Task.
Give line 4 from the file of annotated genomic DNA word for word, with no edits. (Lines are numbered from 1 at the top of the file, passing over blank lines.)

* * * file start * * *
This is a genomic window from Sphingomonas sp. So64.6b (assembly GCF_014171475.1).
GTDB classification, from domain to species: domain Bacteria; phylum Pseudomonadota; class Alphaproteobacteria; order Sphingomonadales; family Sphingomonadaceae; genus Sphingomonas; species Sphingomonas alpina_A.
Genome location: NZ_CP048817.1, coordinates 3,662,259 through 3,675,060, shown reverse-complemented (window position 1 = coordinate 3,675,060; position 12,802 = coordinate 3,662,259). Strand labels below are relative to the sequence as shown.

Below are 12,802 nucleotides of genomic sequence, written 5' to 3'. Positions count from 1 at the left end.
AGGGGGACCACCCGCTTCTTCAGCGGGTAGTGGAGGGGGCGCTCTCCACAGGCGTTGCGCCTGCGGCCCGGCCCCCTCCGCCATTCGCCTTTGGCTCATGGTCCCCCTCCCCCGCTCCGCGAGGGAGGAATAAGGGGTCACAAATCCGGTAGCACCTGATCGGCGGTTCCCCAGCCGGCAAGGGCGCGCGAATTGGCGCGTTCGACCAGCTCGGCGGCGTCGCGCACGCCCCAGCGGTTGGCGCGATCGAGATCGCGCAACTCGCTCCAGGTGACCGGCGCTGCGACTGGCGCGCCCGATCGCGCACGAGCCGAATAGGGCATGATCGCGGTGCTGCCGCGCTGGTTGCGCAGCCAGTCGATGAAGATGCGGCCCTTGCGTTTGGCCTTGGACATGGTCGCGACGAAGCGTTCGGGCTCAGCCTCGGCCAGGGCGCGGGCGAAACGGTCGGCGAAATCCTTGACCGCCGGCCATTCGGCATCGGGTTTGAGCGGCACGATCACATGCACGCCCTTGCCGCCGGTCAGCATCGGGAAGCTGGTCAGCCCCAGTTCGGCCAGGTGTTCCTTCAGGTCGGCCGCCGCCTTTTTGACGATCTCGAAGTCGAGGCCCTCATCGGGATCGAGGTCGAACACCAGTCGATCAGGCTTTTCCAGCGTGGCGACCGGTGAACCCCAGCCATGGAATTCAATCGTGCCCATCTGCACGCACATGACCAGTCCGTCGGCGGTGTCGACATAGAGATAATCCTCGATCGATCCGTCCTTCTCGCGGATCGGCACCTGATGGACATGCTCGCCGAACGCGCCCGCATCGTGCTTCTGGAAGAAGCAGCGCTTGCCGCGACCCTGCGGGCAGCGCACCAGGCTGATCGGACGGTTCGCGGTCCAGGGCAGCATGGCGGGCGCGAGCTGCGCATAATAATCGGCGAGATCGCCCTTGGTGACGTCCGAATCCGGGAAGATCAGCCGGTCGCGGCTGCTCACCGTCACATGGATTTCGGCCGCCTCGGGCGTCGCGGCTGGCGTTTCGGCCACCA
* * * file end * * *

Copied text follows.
Below are 12,802 nucleotides of genomic sequence, written 5' to 3'. Positions count from 1 at the left end.